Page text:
The transport controls, which also serve as cursor controls, are clustered around a central Record button. There's no mistaking when recording is armed; the area around the Record button flashes red in record-ready pause, and it glows steadily during recording. The Record button doubles as an Enter button for selecting menu items. I was pleased that I could begin recording less than 7 seconds after pressing the Power button.

Also on the front panel, the Finder/Menu button allows you to view and select recorded files when playback is stopped. During playback, the Reverb button toggles between Hall 1, Hall 2, Room, Plate, and Off. Pressing the Repeat button specifies a loop start point, and pressing it again specifies the end point; a third press disables the loop. You can also repeat songs individually, in sequential order, or randomly in Shuffle mode.

Plus and minus buttons for controlling input and output levels are on the side panels. You'll want to quickly memorize their locations, as the black-on-black labeling is difficult to read. A glance at the rear panel reveals additional functions; you can enable a low-cut filter and automatic gain control (AGC), specify a mono or stereo external mic, and switch mic gain from low to high.

The R-09 has the clumsiest means of replacing its two AA batteries I've ever seen on any device. After sliding the flimsy bottom panel halfway open (revealing the USB port and SD slot), you need to press and hold a tiny switch to slide it the rest of the way open, and then flip it up to reach the batteries. Closing the panel is almost as awkward. I'd wager that replacing broken bottom panels is the most common R-09 repair.

As of this writing, Roland has just announced the Edirol R-09HR, a model slated to replace the R-09. Among its new features are 96 kHz recording, better mic preamps, a larger OLED display, a built-in speaker, an included wireless remote, variable-speed playback, and a much-improved battery-door design.

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FIG. 2: The Korg MR-1 delivers the highest-quality audio performance of all the recorders in this roundup, and it''s the only one with an internal hard disk.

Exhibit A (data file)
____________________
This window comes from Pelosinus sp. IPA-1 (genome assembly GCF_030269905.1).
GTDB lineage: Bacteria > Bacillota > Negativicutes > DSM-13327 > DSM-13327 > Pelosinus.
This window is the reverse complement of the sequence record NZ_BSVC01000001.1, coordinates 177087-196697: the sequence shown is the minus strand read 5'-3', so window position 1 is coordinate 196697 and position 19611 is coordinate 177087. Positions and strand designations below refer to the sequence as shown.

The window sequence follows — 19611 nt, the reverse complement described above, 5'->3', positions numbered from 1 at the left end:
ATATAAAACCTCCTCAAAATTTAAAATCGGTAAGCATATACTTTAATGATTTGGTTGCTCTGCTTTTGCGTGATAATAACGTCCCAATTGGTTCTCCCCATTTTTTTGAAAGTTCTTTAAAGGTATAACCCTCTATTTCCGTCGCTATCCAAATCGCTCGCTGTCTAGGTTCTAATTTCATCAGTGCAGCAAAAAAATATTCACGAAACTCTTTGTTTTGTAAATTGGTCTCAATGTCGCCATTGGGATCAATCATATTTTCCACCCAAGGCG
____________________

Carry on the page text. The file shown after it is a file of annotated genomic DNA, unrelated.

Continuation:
The MR-1 ($699) is the most expensive model surveyed here, but several features make it unique, not the least of which is its variety of recording formats (see Fig. 2). In addition to 16- and 24-bit PCM audio in Broadcast WAV Format (BWF) at rates as high as 192 kHz (twice that of any of the other recorders), it handles 1-bit audio at 2.8 MHz. It also records MP3 files at 192 Kbps and plays MP3s at all bit rates. The MR-1 is the only recorder in this roundup with an internal 20 GB hard disk rather than flash memory.

On the top panel, alongside stereo minijacks for a balanced line output and unbalanced headphones, the MR-1 has two mono balanced mic/line inputs on minijacks rather than the stereo inputs you'll find on the other recorders. Included with the recorder is the CM-2M, a compact external stereo mic made by Audio-Technica, as well as a solid-metal bracket that serves as a tiny mic stand and has threads that attach to a camera tripod. The CM-2M has a split cable with two mono plugs to accommodate the recorder's pair of inputs.

The MR-1's generous graphical LCD shows menus, level meters, file data, and parameter settings. You access the MR-1's user interface with the Menu button and data wheel (called the parameter dial), which are mounted on the side. Turning the wheel scrolls though menu items, and pressing on it selects them. Pressing the Menu button steps backward through the menu hierarchy, just as it does on an Apple iPod. Transport controls are mounted on the front.